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Member Research & Reports

Member Research & Reports

UAB Investigates Association between Hospital Quality and Patient Satisfaction

Hospital incentive payments are increasingly becoming tied to quality. However, the U.S. health care system continues to face rising health care costs and scarce workforce resources, making improving quality a challenge. Patient satisfaction and process quality are two areas of quality tied to reimbursement—and are associated with positive health outcomes. Mr. Gabriel S. Tajeu, doctoral fellow, and Dr. Nir Menachemi, in the department of health care organization and policy at the University of Alabama at Birmingham, along with Dr. Abby S. Kazley, from the Medical University of South Carolina, recently sought to determine if there is an association between process quality (“doing the right thing”) and patient satisfaction in a representative sample of U.S. hospitals.


[Photo: Mr. Gabriel S. Tajeu]

They used a pooled cross-sectional study design with year fixed effects from 2009 to 2011, utilizing the Hospital Compare data set and the American Hospital Association Annual Survey of Hospitals (AHA) data set. The team used a method prescribed by the Joint Commission to determine hospital-level process quality in three areas: heart failure treatment, acute myocardial infarction treatment, and pneumonia treatment. They then used regression models to measure the association between process quality and two measures of overall hospital patient satisfaction.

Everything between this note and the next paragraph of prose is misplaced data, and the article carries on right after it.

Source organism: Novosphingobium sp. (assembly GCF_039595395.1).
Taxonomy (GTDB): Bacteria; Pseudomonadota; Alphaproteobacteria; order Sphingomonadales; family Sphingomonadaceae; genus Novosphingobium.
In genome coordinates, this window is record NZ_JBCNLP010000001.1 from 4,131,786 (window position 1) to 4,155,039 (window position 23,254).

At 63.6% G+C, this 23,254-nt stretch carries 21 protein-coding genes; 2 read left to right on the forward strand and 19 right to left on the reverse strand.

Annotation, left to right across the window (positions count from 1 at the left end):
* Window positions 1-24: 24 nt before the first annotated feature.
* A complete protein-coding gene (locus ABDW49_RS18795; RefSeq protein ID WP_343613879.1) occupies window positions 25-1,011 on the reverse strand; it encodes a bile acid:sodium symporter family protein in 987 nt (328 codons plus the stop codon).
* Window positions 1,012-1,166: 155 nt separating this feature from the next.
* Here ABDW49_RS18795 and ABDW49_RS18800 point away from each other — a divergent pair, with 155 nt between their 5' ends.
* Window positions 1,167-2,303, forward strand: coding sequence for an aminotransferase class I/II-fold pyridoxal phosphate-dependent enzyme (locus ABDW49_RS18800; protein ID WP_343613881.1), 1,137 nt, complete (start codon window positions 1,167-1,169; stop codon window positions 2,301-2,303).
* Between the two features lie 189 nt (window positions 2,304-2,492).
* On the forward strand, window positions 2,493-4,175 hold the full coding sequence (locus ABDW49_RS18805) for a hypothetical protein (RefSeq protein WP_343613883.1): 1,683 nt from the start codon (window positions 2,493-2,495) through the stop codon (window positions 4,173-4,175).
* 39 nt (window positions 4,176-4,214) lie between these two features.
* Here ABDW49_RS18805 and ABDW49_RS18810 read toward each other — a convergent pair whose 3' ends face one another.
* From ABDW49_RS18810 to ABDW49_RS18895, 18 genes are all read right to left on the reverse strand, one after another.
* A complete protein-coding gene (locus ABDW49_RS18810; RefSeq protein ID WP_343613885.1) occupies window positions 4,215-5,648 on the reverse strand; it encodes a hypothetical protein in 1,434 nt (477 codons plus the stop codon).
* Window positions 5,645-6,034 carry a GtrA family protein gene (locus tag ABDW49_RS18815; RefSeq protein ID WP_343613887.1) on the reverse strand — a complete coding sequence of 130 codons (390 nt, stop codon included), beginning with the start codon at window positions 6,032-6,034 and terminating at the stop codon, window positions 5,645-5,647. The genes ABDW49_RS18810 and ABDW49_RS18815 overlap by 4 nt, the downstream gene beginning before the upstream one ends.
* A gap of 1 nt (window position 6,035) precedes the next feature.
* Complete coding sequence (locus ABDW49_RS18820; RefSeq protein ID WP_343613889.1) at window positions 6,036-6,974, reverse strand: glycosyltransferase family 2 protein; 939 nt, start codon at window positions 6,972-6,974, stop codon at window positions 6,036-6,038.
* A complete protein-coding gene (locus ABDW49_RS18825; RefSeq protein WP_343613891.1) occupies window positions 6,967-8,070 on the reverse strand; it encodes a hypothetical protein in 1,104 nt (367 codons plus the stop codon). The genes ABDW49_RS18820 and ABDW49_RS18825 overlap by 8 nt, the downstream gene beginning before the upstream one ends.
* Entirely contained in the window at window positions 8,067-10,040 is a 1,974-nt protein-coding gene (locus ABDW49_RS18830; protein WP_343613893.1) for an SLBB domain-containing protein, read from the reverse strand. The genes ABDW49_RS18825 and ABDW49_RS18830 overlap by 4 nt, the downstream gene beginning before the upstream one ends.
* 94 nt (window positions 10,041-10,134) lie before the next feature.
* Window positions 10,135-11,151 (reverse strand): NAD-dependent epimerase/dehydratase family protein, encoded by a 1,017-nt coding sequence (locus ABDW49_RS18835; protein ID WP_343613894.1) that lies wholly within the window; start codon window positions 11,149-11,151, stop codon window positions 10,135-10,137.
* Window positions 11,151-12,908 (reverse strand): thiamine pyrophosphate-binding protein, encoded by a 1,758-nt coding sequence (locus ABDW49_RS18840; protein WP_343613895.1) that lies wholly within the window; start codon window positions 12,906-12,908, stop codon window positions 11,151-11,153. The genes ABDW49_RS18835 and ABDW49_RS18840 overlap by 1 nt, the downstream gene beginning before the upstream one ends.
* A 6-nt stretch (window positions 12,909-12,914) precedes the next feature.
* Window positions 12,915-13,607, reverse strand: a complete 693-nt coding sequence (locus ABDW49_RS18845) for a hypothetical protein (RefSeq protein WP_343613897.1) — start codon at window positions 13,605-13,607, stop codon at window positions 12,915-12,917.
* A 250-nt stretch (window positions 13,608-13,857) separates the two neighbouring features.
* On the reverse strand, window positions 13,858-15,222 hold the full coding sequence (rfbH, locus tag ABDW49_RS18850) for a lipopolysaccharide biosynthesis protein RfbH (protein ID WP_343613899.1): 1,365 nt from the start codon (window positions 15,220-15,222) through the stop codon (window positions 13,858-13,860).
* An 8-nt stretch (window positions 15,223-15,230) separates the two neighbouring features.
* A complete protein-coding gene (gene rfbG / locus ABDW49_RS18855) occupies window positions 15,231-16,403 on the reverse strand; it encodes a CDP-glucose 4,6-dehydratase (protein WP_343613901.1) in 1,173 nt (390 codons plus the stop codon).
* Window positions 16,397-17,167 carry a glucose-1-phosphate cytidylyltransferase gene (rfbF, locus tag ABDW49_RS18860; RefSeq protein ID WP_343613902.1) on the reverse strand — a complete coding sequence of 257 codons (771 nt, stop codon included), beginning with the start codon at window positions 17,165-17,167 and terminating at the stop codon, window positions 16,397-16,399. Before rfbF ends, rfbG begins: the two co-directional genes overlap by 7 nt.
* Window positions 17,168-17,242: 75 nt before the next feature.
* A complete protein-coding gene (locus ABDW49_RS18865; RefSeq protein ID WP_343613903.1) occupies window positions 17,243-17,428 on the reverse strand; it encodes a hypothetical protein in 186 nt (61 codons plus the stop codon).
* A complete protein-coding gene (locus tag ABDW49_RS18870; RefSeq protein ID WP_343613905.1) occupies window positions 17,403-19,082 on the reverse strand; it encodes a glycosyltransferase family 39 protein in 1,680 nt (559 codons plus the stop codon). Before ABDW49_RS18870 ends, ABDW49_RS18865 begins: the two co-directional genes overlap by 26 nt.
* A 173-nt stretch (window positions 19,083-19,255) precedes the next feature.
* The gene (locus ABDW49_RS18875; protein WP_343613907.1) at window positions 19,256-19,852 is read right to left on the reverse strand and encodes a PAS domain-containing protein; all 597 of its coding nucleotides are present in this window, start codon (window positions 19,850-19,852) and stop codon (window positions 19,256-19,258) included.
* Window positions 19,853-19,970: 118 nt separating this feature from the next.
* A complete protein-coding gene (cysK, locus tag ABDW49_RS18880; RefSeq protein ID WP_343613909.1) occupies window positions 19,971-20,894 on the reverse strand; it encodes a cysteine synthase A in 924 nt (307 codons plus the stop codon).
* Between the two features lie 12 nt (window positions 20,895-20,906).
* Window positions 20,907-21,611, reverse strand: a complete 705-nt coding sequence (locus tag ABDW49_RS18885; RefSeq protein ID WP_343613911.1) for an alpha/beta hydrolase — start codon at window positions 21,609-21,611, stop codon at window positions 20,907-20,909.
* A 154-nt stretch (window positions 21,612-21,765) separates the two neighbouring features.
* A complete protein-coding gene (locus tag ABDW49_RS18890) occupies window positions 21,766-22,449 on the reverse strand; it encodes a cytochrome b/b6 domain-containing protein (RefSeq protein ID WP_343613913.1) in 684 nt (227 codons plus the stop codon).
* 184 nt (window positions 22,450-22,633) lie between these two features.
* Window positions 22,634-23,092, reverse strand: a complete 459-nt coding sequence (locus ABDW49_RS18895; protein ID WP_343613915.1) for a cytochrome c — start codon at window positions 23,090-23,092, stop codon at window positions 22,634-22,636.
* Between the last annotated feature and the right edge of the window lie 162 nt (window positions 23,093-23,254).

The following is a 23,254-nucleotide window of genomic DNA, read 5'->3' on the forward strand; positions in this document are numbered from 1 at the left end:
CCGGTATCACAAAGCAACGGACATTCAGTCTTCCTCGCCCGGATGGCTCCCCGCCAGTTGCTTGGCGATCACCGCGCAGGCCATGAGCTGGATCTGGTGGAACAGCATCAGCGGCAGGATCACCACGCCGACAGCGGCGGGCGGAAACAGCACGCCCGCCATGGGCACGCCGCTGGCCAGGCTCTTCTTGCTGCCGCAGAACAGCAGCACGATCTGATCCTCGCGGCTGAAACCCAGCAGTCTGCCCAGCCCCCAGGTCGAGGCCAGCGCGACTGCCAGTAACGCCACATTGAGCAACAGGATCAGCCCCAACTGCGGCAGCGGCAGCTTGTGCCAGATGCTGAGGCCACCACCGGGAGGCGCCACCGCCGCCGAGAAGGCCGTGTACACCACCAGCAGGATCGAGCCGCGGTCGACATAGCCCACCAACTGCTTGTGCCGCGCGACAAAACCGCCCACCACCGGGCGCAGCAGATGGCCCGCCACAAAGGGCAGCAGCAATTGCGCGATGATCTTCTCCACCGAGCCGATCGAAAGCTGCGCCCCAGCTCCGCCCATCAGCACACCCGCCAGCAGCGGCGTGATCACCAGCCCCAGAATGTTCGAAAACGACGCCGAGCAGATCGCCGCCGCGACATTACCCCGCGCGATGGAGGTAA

After they controlled for hospital-level characteristics and year, the researchers found that patient satisfaction is positively associated with all three areas of hospital process quality. For example, acute myocardial infarction process quality was positively associated with whether patients “would definitely recommend the hospital.” Process quality areas were moderately and positively correlated, and on average, patient satisfaction scores have increased over time.

Study findings of an association between process quality and patient satisfaction suggest that focusing on process quality may not have negative implications for patient satisfaction. As performance in different process quality areas is only moderately correlated, Mr. Tajeu and Dr. Menachemi concluded that managers should continually monitor all areas of process quality. They recommend that the trend of increased patient satisfaction over time—perhaps because of industry pressures—should be investigated further. “Do Hospitals that Do the Right Thing Have More Satisfied Patients?” was published in June in Health Care Management Review.

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